• Postdocs. Interviewed six postdoctoral applicants. And learned a lot about administrative background/paperwork with different kinds of positions that can be hired, when, and official requirements. Whew!
  • Grads. I don't yet have any graduate students, but I attended the Graduate Student Orientation, and am signed up to attend one of the Brown Bag Lunches to introduce myself to current grad students. I'll also be giving a seminar for one of graduate student colloquiums.
  • Undergrads. Recruited a great group of undergraduates. We've already had our first group lab meeting and individual project meetings, and I'm going to ride this enthusiasm wave for the rest of the semester. I'll write another post soon about the projects we are working on this year. 
I'm happy to receive any unsolicited advice about what you did, wish you would have done, or wish you hadn't done, relating to starting your new faculty position.

Monday, September 15, 2014

Breaking Bio: Sex chromosomes, mathematics, and postdocs

Check out this Breaking Bio podcast about sex chromosomes, mathematics, my research, and postdocs with me!

I had a great time, and feel like I could already do a follow up about some of the topics we discussed. Another day, perhaps. :)

Monday, September 8, 2014

No, the human Y chromosome does not look like a "Y"

A friend brought this news article about the evolution of the rhesus monkey Y chromosome to my attention. The primary work itself is about characterizing the gene content of the rhesus Y chromosome (a laborious, and necessary task). This particular write-up, however, is slightly frustrating for some of the (wrong) assumptions it makes, but most noticable is the image:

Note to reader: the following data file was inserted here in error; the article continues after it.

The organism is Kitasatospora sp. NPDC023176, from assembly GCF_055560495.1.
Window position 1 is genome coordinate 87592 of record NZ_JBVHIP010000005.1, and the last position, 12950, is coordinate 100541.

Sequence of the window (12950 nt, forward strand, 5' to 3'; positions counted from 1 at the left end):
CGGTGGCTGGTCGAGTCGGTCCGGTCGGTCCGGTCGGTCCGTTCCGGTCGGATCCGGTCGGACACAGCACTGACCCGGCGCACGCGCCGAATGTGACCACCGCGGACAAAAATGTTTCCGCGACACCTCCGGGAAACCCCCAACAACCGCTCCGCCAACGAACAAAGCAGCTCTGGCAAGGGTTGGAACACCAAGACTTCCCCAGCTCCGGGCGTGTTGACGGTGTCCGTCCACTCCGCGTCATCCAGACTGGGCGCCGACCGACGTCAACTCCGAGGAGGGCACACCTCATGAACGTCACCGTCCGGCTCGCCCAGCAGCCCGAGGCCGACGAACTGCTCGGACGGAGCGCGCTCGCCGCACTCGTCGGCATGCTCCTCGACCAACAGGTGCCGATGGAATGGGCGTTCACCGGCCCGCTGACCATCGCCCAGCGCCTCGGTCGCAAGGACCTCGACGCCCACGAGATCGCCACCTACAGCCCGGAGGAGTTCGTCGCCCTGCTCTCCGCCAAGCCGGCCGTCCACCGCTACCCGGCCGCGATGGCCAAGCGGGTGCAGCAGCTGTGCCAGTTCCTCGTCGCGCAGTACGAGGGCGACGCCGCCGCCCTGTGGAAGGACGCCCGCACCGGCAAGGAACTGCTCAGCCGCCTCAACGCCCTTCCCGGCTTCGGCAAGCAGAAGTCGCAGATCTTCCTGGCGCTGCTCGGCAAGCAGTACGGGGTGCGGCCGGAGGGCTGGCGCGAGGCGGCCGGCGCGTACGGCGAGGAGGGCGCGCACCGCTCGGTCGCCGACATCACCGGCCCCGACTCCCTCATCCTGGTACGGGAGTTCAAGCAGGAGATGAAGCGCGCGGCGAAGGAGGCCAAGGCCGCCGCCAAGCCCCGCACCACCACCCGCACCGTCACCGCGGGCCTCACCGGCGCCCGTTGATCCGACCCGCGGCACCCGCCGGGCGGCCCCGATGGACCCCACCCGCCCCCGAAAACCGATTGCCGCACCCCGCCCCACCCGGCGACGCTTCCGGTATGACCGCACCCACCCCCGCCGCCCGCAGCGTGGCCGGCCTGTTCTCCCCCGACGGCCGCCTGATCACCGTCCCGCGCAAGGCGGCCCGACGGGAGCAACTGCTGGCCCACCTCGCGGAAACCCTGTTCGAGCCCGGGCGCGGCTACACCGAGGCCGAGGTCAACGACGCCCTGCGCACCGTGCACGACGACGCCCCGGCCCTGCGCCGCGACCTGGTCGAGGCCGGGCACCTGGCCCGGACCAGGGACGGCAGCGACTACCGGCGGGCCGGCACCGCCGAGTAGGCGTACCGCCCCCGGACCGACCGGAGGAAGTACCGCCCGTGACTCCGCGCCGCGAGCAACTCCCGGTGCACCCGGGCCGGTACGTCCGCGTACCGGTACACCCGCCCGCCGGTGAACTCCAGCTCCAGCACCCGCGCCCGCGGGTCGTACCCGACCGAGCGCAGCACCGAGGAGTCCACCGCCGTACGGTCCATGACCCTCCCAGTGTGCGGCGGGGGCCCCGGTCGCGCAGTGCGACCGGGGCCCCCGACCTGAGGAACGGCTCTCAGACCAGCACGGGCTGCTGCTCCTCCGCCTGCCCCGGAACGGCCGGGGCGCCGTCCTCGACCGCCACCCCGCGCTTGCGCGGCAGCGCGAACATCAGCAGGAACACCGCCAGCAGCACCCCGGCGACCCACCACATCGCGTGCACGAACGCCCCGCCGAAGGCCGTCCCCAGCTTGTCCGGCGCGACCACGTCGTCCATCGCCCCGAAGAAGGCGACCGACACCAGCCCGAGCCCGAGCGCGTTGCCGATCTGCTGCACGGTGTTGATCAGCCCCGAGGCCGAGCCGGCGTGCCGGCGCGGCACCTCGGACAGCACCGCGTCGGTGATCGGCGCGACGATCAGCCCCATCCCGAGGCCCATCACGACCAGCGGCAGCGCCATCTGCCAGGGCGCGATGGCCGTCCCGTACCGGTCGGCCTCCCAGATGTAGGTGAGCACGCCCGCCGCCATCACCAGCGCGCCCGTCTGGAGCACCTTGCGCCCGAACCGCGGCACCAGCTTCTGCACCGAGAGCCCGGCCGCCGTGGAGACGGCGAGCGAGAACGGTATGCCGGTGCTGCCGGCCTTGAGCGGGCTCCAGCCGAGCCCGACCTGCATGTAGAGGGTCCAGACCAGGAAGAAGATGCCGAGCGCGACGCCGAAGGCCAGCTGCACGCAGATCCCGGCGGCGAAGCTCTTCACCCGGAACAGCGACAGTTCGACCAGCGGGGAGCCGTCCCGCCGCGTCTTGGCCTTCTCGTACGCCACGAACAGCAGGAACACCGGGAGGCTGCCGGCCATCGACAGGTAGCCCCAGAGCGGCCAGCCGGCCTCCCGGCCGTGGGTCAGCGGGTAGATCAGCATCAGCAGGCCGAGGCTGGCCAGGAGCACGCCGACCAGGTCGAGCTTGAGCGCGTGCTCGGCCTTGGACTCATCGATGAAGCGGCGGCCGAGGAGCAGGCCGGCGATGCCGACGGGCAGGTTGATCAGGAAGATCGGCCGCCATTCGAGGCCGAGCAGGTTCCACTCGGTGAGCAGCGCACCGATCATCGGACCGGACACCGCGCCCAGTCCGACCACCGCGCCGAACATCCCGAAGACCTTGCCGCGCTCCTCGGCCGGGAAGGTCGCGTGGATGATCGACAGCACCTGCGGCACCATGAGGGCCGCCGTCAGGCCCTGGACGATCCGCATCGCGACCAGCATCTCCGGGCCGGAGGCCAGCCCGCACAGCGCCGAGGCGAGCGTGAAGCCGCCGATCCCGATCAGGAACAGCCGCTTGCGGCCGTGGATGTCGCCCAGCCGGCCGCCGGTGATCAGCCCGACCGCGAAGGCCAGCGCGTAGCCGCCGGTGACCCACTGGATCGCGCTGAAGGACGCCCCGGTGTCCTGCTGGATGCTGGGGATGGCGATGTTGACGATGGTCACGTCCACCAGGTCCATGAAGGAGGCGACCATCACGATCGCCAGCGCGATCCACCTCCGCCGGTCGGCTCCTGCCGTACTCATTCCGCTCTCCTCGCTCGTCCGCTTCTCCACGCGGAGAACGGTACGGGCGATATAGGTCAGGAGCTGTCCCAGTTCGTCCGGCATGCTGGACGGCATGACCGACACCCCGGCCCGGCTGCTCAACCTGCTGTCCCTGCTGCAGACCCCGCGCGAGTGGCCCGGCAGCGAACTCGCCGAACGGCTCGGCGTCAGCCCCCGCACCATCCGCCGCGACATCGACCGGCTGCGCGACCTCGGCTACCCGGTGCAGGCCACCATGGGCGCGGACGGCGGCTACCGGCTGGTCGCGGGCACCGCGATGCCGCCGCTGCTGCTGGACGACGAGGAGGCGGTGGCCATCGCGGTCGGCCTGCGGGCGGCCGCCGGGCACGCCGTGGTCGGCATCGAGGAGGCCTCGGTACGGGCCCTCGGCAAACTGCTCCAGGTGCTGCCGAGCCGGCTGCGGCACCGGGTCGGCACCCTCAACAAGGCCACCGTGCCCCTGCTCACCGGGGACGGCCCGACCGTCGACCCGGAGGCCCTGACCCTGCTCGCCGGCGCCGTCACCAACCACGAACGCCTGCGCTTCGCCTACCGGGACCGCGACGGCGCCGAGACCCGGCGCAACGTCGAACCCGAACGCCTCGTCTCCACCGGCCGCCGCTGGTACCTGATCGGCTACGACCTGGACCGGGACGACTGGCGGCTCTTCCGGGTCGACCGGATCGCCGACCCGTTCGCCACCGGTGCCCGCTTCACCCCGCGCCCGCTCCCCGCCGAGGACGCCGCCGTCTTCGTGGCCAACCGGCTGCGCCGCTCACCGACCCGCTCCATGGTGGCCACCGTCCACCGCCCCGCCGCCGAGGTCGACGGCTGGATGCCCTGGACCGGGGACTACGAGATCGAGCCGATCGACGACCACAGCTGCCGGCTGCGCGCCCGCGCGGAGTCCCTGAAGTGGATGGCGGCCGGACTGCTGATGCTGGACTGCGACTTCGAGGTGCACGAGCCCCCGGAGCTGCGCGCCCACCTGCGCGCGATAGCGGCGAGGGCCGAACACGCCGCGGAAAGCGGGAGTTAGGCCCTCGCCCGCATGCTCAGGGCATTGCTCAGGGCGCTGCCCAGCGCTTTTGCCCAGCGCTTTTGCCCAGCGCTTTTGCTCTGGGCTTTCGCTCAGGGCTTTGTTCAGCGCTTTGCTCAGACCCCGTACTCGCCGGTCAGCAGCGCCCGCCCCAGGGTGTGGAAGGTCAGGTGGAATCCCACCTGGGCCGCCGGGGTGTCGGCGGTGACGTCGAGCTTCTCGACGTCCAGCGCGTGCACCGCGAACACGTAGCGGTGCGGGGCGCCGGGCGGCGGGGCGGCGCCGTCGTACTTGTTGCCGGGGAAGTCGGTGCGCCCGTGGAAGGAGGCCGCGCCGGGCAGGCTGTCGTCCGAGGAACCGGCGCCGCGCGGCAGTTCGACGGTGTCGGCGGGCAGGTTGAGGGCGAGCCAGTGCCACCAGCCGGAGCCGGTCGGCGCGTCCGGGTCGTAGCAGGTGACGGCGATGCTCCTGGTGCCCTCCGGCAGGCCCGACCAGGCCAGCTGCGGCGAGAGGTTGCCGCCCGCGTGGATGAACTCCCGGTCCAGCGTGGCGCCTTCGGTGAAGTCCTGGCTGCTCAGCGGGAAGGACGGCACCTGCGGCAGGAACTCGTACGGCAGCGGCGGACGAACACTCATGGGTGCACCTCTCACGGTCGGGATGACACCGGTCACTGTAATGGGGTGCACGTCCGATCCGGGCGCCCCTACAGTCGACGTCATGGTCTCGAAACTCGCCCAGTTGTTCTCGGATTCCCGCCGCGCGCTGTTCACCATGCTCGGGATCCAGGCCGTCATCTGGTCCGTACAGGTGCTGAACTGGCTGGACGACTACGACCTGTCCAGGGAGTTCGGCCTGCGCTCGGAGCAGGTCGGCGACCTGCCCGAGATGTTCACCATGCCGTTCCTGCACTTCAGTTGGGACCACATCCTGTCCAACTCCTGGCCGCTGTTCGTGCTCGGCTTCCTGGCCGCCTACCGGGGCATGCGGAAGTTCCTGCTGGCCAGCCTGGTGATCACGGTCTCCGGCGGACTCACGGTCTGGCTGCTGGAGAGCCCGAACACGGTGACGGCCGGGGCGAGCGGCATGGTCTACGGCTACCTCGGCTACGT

The picture of the "X and Y" chromosomes where the X chromosome, presumably, looks like an X, and the Y chromosome looks like a Y. If this were true, we might then assume that chromosome 1 looks like a "1" and chromsome 22 looks like a "22". None of these are true. 

All human chromosomes, even the six acrocentric chromosomes (13, 14, 15, 21, 22, and Y), look kind of like "X's" when they are duplicating, having sister chromatids (see this karyotype, a picture of chromosomes: And none of the chromosomes look like X's when they are not in the duplication process (see this image from the J. Craig Venter Institute:

Monday, August 18, 2014

Transitioning from postdoc to professor: It begins

Well, today was my first day as an Assistant Professor. I spent the day in orientations, learning about ASU, and swimming through a sea of Human Resources information. Overall, I'd say the day was good. My brain is a little drained tonight, but I wanted to let you all know that things are going well. So, what does that mean? The transition from postdoc to PI is only beginning, but let me give you an update of our academic nomad lifestyle.

The move from Berkeley to Tempe.
We had to pack up all of our things in May and move them to a temporary storage facility because our landlord wouldn't let us extend our lease two months. We searched and searched for a sublet for the summer, and a day before we had to move out, providence smiled, and we found a little studio apartment (yes, a studio for two adults, one 3yo, and a chihuahua mix). There were four things that made this sublet amazing: 1) it was less than a block to daycare (I cannot emphasize how wonderful that was); 2) It was about half of what we were paying in rent at our previous apartment; 3) It was one of the few places where the start & end of the sublet matched perfectly with when we needed it, and 4) It had a small fenced-in garden area for LittleBear to play in. So, all things considered, it was perfect for us.

Thanks for help!
That said, moving all of our stuff to temporary storage was less-than-ideal. Many, many, many, thanks to my lab mates who came out to help us load the truck (carrying down a flight of stairs inside and half a flight of stairs outside). Seriously, they rocked it. The movers came at the end of July to pick up our stuff from storage and loaded a truck to bring it to Tempe.

The move.
We split up the move into two days. The first day we drove from Berkeley to Irvine, CA. Then we stayed with some good friends there for a few days (not long enough!), doing a little work, playing some games, relaxing a bit, and even went to Disneyland! Then, we packed up again, and headed out to Tempe. The drives, both times, were marked with a little bit of worry, because LittleBear gets car sick, but with various techniques, we avoided any disasters.

Purple car.